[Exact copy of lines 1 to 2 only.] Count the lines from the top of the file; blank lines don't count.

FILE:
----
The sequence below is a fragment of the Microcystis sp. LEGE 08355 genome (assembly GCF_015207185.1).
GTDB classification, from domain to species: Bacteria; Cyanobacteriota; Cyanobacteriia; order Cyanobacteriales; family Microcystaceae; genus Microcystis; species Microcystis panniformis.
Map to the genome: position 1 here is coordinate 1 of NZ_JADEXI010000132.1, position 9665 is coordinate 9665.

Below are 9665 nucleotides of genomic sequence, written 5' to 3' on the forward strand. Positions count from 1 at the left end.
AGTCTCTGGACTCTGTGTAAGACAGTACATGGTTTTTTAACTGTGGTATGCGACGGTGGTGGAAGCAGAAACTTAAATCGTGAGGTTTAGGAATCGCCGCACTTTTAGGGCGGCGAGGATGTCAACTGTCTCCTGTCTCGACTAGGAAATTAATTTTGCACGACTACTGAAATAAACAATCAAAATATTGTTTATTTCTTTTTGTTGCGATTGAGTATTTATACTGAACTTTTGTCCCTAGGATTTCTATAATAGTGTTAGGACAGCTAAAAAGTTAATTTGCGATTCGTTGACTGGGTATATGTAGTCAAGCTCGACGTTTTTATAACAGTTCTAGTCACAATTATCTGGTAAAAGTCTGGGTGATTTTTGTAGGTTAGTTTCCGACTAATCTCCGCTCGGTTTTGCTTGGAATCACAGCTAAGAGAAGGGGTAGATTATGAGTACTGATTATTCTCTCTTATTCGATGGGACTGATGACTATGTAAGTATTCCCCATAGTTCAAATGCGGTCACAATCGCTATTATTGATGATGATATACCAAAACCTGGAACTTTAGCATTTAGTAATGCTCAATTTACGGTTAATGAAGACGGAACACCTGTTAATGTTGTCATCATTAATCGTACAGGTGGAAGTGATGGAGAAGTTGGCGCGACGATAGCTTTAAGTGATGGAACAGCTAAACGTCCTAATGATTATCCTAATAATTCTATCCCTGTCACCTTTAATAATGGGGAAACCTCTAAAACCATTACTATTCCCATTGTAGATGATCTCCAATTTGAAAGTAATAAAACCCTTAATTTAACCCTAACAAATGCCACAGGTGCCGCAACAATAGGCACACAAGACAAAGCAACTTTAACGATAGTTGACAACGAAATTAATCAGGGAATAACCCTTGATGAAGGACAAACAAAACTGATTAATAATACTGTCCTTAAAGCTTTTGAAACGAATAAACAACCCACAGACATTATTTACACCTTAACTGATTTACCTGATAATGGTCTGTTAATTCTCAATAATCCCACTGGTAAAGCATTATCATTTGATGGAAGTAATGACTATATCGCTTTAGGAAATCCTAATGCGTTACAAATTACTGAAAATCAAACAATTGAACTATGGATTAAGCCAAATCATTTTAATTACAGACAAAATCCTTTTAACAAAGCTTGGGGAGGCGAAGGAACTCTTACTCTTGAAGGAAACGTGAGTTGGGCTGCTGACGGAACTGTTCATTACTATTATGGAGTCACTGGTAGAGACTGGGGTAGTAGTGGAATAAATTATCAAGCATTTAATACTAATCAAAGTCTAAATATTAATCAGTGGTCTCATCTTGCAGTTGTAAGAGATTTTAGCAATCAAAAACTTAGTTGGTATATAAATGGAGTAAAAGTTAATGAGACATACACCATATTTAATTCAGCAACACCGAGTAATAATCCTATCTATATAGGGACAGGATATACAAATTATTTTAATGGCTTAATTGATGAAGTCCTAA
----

The sequence below is a fragment of the Microcystis sp. LEGE 08355 genome (assembly GCF_015207185.1).
GTDB classification, from domain to species: Bacteria; Cyanobacteriota; Cyanobacteriia; order Cyanobacteriales; family Microcystaceae; genus Microcystis; species Microcystis panniformis.